Baby Boomers – the generation born between 1946 and 1964 – are finally beginning to retire. Their ongoing mass exodus from the workforce is so prevalent, it’s responsible for an overall drop in labor force participation from 66% to 63.9% nationally, according to a recent study by Barclays.
More than 10,000 Baby Boomers are turning 65, or traditional retiring age, per week. That’s a lot of talent preparing to say goodbye to the working world.
As a result, organizations are gearing up to reshape their workforce in response to the loss of many employees now or soon. The problem is, not enough companies are prepared for the changes ahead.
A SHRM/AARP study found that as much as 72% of organizations find the loss of the Boomer generation in the workplace a “potential problem,” but had not yet fully assessed the impact of the changes – What are they waiting for??????
As the workforce shifts, it’s important to be prepared.
Here are a couple of tactics to prepare for the loss of the Boomer generation in the workplace:
Have a Succession Plan Ready
Succession planning, the process of identifying internal staff members (assuming they exist!) to fill key positions in the organization when a need presents itself, is an effective talent pool management strategy that can save an organization from a loss of time and resources. This process identifies specific individuals who are well-equipped to fill the need at the organization, largely in senior management or executive roles.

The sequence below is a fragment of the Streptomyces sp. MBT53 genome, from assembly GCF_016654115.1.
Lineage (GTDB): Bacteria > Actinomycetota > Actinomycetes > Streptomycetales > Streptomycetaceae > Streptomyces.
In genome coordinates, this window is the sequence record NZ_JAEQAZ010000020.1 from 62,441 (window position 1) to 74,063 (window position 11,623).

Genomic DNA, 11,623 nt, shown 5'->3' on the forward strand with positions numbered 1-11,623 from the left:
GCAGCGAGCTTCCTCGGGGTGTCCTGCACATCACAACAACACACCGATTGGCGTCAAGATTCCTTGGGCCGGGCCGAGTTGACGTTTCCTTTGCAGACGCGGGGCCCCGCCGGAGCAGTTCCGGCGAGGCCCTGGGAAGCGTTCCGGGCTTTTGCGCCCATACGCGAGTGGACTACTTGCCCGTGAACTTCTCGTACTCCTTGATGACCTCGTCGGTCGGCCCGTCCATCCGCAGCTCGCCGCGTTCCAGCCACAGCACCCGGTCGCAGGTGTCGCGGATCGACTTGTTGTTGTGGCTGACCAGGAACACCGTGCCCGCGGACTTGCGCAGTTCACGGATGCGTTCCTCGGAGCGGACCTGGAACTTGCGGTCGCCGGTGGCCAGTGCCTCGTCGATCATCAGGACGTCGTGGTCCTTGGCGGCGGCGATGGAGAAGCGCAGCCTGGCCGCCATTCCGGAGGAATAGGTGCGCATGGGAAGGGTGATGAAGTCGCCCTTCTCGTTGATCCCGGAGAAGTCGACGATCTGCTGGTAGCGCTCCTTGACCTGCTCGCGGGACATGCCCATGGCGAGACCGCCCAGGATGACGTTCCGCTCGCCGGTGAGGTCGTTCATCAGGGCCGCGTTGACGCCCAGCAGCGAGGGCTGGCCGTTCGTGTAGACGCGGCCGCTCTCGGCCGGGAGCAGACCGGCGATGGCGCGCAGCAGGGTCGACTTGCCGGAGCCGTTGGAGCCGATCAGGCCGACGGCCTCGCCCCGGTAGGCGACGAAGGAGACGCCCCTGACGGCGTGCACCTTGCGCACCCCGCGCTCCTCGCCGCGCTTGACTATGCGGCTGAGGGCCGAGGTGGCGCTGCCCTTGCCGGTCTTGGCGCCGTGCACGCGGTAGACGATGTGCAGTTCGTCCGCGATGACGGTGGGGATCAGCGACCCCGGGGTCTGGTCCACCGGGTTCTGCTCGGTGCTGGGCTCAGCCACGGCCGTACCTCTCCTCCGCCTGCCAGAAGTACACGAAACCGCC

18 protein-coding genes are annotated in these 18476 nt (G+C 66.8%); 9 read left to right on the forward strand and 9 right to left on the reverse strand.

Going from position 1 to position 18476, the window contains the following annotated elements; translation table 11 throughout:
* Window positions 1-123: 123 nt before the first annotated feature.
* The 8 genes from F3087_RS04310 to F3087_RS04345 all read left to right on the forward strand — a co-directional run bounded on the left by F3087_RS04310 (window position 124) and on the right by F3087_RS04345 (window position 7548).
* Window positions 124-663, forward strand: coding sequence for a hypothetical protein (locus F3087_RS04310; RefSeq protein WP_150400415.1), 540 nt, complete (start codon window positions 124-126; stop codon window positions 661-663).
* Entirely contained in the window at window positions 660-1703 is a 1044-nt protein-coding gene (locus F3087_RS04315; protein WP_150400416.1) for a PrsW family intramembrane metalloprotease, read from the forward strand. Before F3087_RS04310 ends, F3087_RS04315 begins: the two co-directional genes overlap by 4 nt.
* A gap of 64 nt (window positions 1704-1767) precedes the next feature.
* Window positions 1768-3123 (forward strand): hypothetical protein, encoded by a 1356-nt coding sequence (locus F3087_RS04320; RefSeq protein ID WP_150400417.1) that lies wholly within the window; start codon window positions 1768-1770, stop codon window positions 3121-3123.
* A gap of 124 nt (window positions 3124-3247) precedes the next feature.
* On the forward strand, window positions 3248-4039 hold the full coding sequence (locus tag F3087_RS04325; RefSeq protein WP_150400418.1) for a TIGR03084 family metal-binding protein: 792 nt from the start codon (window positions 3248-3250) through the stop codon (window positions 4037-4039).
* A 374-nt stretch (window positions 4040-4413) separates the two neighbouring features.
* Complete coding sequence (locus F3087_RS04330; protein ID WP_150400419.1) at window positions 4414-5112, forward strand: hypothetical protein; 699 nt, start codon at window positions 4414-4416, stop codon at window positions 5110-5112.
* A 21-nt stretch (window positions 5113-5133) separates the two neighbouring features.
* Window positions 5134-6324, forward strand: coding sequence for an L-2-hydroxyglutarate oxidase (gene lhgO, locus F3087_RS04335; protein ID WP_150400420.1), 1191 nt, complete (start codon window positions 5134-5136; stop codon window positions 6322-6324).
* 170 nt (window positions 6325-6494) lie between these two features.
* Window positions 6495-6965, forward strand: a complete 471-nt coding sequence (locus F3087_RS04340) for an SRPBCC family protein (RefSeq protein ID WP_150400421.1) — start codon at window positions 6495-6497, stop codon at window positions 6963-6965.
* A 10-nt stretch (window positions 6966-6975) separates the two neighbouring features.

Such planning eases the impact when an employee in a leadership role departs the organization. In order to be effective, succession planning requires identifying, maintaining, and retaining a steady pipeline of qualified employees that could best fill the most critical roles within your organization.
This method involves identifying qualified employees within the organization that can actively develop their knowledge and skills and be prepared for advancement should the opportunity present itself.
Millennials are now an undeniably large piece of the professional world. According to The New York Times, this generation makes up 36% of the workforce.
Remember when hiring: “Years of Experience” is NOT a skill (I will address this with another blog). Some of the best ways to engage and retain top Millennial talent include open communication about overall career goals, recognition of hard work, and a clear path for the position. Opportunities for Millennials to expand their knowledge and be challenged can help to avoid restlessness.
Here are a few benefits to bringing on Millennials:
- Enjoy praise over pay – 80% would rather receive feedback on a job well done (Time)
- Enjoy collaboration and working as a team over solo work
- Flexible, mobile, have the ability to pick up and go, open to new opportunities
- Can offer insight into new target audience: Millennial more in tune to digital generation
- Extremely comfortable with technology, social media platforms (the average Gen Y switches their attention between media platforms as many as 27 times per hour, according to Forbes)
- Greater ability to multi-task as a result of constant technology plug-in
Other recommended solutions to the loss of talented older folks in the workplace include increased training, hiring temp/part-time employees (which I talk about here), and offering flexible hours.
Have you seen a loss of talent due to the retiring generation at your organization? What other solutions do you recommend?